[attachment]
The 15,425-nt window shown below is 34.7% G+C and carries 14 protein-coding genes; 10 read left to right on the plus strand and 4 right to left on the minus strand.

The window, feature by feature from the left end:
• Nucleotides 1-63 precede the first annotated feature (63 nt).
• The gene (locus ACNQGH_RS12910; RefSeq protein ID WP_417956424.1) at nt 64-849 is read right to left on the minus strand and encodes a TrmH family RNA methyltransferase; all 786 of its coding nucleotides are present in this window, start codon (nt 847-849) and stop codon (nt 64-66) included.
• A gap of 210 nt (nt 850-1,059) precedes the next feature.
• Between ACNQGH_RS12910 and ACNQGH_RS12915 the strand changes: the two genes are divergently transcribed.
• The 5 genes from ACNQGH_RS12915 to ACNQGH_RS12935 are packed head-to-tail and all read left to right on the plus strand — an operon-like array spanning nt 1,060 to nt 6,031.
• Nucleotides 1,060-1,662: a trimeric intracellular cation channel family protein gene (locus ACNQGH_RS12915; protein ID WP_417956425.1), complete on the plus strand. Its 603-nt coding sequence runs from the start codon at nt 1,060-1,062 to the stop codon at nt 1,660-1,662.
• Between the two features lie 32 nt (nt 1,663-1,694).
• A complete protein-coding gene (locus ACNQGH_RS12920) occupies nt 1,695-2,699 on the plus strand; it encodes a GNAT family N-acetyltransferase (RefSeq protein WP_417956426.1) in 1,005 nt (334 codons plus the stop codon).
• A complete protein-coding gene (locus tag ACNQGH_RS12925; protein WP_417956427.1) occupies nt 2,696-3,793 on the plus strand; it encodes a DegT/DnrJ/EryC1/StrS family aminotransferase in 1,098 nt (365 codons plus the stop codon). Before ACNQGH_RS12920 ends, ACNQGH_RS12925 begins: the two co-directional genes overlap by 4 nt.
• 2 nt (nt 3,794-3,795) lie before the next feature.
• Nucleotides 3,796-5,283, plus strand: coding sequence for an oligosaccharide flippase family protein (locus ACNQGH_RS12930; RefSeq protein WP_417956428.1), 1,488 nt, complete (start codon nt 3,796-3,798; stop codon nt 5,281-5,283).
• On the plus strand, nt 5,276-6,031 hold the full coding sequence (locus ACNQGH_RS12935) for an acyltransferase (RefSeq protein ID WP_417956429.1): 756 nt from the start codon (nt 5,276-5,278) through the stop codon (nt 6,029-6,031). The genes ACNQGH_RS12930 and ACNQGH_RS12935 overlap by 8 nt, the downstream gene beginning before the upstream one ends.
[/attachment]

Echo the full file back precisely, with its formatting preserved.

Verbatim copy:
The 15,425-nt window shown below is 34.7% G+C and carries 14 protein-coding genes; 10 read left to right on the plus strand and 4 right to left on the minus strand.

The window, feature by feature from the left end:
• Nucleotides 1-63 precede the first annotated feature (63 nt).
• The gene (locus ACNQGH_RS12910; RefSeq protein ID WP_417956424.1) at nt 64-849 is read right to left on the minus strand and encodes a TrmH family RNA methyltransferase; all 786 of its coding nucleotides are present in this window, start codon (nt 847-849) and stop codon (nt 64-66) included.
• A gap of 210 nt (nt 850-1,059) precedes the next feature.
• Between ACNQGH_RS12910 and ACNQGH_RS12915 the strand changes: the two genes are divergently transcribed.
• The 5 genes from ACNQGH_RS12915 to ACNQGH_RS12935 are packed head-to-tail and all read left to right on the plus strand — an operon-like array spanning nt 1,060 to nt 6,031.
• Nucleotides 1,060-1,662: a trimeric intracellular cation channel family protein gene (locus ACNQGH_RS12915; protein ID WP_417956425.1), complete on the plus strand. Its 603-nt coding sequence runs from the start codon at nt 1,060-1,062 to the stop codon at nt 1,660-1,662.
• Between the two features lie 32 nt (nt 1,663-1,694).
• A complete protein-coding gene (locus ACNQGH_RS12920) occupies nt 1,695-2,699 on the plus strand; it encodes a GNAT family N-acetyltransferase (RefSeq protein WP_417956426.1) in 1,005 nt (334 codons plus the stop codon).
• A complete protein-coding gene (locus tag ACNQGH_RS12925; protein WP_417956427.1) occupies nt 2,696-3,793 on the plus strand; it encodes a DegT/DnrJ/EryC1/StrS family aminotransferase in 1,098 nt (365 codons plus the stop codon). Before ACNQGH_RS12920 ends, ACNQGH_RS12925 begins: the two co-directional genes overlap by 4 nt.
• 2 nt (nt 3,794-3,795) lie before the next feature.
• Nucleotides 3,796-5,283, plus strand: coding sequence for an oligosaccharide flippase family protein (locus ACNQGH_RS12930; RefSeq protein WP_417956428.1), 1,488 nt, complete (start codon nt 3,796-3,798; stop codon nt 5,281-5,283).
• On the plus strand, nt 5,276-6,031 hold the full coding sequence (locus ACNQGH_RS12935) for an acyltransferase (RefSeq protein ID WP_417956429.1): 756 nt from the start codon (nt 5,276-5,278) through the stop codon (nt 6,029-6,031). The genes ACNQGH_RS12930 and ACNQGH_RS12935 overlap by 8 nt, the downstream gene beginning before the upstream one ends.